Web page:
China commercial solar ordinance ready for review

by Mary Grow

At their Jan. 23 meeting, China Planning Board members discussed one permit application and forwarded one draft ordinance to the select board.

They decided the long-discussed commercial solar ordinance, planned to be Chapter Eight in the town’s Land Development Code, is ready for select board members’ review. The ordinance was on the agenda for the Jan. 29 select board meeting.

Board chairman Toni Wall had worked on amendments to China’s Land Use Ordinance, which is Chapter Two of the Land Development Code; this document is also on the Jan. 29 select board agenda.

Wall said a major piece remains to be added, to incorporate relevant parts of the 2022 state law requiring municipalities to provide for additional housing. The major changes involve relaxing restrictions on the number of dwelling units per lot. China officials have asked the Kennebec Valley Council of Governments for help adding appropriate language.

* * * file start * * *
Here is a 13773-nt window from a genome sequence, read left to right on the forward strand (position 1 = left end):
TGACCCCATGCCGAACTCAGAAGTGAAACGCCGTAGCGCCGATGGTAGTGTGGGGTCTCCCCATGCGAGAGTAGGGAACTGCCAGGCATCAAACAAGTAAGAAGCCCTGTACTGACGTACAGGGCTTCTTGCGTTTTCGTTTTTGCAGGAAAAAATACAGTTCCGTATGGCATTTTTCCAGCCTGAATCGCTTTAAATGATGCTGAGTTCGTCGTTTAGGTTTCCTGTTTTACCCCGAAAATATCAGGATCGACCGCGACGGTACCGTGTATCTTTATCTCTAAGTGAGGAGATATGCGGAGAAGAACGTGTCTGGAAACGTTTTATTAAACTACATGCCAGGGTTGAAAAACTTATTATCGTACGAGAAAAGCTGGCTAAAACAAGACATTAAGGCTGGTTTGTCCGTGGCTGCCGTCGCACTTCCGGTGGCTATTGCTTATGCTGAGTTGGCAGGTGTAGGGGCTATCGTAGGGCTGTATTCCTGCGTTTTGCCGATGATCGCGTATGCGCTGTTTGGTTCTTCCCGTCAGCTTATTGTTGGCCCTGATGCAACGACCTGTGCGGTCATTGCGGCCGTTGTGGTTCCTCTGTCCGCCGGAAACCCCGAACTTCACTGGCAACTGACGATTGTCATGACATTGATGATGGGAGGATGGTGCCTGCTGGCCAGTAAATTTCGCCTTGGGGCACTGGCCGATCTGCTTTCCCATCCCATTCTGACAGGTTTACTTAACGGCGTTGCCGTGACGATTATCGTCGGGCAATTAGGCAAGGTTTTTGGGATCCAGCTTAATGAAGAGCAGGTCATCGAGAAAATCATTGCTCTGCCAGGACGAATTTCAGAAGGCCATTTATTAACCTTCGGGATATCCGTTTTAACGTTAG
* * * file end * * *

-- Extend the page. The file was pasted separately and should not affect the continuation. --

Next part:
The law says towns must incorporate the new provisions by July 1, 2024. China’s version needs to be ready for voters’ action at the June 11 annual town business meeting.

The permit application is from Carrol White, to convert the former Silver Lake Grange Hall, on Main Street, in China Village, to four two-bedroom apartments.

White said after he gets the permitting process started, village resident Daniel Coleman intends to buy the building and do the conversion.

Back in 1992, White said, he applied for and received the necessary variance from ordinance requirements, specifically the setback from the side lot line and the square footage needed for multiple dwelling units. However, the variance was not registered with the state Registry of Deeds within the required 90 days.

When the omission was discovered in 1999, the variance was duly notarized and registered, but there seems to be agreement that a seven-year delay made it invalid. White therefore needs a new one; variances are granted by the town board of appeals.

In addition, planning board members voted that White’s application was incomplete, because he provided too few details on some aspects of the plan.

Wall said she and codes officer Nicholas French will work with White to add information to the application. She suggested the board review it and hold a public hearing to get neighbors’ input, probably at the Feb. 13 planning board meeting. Then White can again ask the board of appeals for a variance from setback and lot size requirements.


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